[QODLink]
The South Africa 'Up' Series

21Up South Africa - Part Two

In 2006, 12 years after apartheid ended - poverty, race and violence are issues that many South Africans still face.

Last updated: 28 Dec 2013 12:50
Email Article
Print Article
Share article
Send Feedback

 

 


The South Africa 'Up' series follows the personal journeys of a diverse range of young South Africans, born in the apartheid era.

It is 2006 and we revisit the South Africans we filmed first in 1992 when they were seven years old and again in 1999 when they were 14, to see how they are getting on as they grow up in the new South Africa.

The country is still beleaguered by the AIDS crisis that sees young people between 20 and 30 especially hard hit.


I hadn't seen Shane for a long time after 14 Up and totally by accident, I went out with a few new people one night and it happened that they were friends with him ... and then a few weeks later I just heard that somebody had died but I didn't know exactly who and so I found out after the funeral that it was actually Shane that had passed away.

Claudia

Infection and death rates are still high, with 71 percent of deaths of those in the age group 15 - 29 caused by HIV/AIDS.

While the new South Africa is 12 years old in 2006, issues of poverty, race and violence are still the backdrop to many lives. 

For some of our key characters, little has changed. Frans still lives in the same cramped Soweto house that we filmed in 1992. He dreams of a professional football career as a way out of poverty.

For Andiswa and Luyanda, life is still complex in the Cape townships where they live, with babies for one of them and divorce for the other.

And Kashan has moved on from a wild 'sex-and-drugs' lifestyle over the past few years and is now focused on her creative work while holding down a job.

Meanwhile, Arthi is coping after her father's death, living with her mother and sister and pursing law as a career.

Claudia is dealing with her own ambitions for being a doctor and still looking for an ideal partner.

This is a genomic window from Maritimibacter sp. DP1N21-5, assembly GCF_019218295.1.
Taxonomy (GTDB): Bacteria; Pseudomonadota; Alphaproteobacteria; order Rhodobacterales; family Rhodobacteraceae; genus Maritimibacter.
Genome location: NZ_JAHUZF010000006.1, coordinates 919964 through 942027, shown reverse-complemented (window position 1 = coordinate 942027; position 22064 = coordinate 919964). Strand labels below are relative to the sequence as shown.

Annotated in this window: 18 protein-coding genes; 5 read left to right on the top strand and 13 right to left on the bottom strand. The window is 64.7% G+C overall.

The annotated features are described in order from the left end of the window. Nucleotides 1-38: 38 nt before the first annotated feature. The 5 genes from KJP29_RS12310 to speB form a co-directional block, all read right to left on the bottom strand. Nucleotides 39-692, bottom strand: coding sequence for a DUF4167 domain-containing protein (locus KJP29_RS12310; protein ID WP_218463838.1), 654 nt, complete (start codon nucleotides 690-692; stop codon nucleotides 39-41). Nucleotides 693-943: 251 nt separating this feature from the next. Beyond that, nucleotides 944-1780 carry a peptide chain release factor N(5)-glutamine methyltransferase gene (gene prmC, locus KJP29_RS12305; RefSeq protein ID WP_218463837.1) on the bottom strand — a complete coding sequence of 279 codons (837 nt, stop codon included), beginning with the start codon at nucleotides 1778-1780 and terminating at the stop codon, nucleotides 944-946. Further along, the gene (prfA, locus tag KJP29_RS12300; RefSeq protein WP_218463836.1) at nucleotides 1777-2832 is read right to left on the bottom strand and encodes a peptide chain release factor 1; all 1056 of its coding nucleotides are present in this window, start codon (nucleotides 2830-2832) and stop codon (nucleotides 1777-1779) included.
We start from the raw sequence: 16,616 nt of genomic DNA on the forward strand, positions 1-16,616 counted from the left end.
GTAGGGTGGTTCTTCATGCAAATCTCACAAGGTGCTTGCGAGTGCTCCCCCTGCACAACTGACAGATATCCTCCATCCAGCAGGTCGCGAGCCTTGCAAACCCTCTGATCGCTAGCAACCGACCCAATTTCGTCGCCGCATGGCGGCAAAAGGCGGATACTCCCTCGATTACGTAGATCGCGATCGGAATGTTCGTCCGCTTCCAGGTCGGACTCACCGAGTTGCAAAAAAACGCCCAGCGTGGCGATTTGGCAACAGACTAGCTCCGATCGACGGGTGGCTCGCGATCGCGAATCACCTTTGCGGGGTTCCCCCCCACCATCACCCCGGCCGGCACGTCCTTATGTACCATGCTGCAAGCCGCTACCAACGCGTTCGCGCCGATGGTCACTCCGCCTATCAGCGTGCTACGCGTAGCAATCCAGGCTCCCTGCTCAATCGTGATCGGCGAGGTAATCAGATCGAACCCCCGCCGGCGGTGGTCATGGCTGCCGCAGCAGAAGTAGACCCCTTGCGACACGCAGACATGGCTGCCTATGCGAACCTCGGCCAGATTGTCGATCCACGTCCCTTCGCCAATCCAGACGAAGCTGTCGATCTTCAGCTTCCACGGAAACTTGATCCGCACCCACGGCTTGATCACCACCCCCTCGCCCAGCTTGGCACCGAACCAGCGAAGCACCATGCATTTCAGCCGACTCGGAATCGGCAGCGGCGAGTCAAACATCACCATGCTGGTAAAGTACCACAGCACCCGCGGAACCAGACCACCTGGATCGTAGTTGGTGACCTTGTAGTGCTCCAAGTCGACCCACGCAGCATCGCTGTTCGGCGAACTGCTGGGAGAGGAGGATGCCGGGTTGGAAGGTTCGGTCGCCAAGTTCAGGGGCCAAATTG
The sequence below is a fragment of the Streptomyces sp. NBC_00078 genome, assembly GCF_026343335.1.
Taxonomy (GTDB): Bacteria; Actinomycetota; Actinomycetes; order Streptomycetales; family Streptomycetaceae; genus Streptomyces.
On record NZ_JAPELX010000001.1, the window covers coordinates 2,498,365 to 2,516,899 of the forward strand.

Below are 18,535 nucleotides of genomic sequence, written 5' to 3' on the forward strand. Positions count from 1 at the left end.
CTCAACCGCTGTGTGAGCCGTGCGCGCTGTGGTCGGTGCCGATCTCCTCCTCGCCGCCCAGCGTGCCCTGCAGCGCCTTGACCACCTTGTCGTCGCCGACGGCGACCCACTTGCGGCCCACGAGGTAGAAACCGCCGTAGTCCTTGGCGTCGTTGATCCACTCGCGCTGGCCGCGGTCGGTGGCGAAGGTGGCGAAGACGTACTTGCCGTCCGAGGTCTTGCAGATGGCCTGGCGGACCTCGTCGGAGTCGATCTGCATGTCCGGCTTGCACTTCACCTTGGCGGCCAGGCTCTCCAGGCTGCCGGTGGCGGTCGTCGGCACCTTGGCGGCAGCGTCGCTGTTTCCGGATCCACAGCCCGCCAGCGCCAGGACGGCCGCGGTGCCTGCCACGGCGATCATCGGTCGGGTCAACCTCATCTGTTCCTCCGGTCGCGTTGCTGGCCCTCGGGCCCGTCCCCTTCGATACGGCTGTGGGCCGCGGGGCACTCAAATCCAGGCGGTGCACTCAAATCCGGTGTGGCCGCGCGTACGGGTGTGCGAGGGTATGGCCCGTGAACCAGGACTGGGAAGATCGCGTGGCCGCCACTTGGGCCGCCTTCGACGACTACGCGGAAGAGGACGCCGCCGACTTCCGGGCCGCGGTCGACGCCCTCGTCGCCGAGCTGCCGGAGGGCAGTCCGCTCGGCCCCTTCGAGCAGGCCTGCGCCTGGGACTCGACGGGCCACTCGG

Tragically, three of the young people have died in the AIDS crisis of the intervening years.

Bonita, the animated daughter of the Zulu chief who longed to break the rules; Linda from rural Transkei with his beloved cattle; and Shane, who talked so passionately about his love for his mother, have all passed away between the ages of 14 and 21.

Editor's note: This is part of a series of eight films that follows the characters at age 7, 14, 21 and 28. We no longer have rights to show this series on our website.

497

Source:
Al Jazeera
Email Article
Print Article
Share article
Send Feedback
Featured on Al Jazeera
Italy struggles to deal with growing flood of migrants willing to risk their lives to reach the nearest European shores.
Israel's Operation Protective Edge is the third major offensive on the Gaza Strip in six years.
Muslims and Arabs in the US say they face discrimination in many areas of life, 13 years after the 9/11 attacks.
At one UN site alone, approximately four children below the age of five are dying each day.
Featured
Rights groups say the US prosecution of terrorism cases targets Muslims and are fraught with abuses.
Local painters forgo experimentation to cater to growing number of foreign buyers.
Cyprus is a tax haven and has long attracted wealthy Russians, but it could become a European energy hub.
Palestinians in Gaza have been shocked by the scale of Israeli destruction, as long-term truce efforts continue.
The Positive Action Foundation Philippines, manned by HIV-positive staff, provides care to those who have no one else.
join our mailing list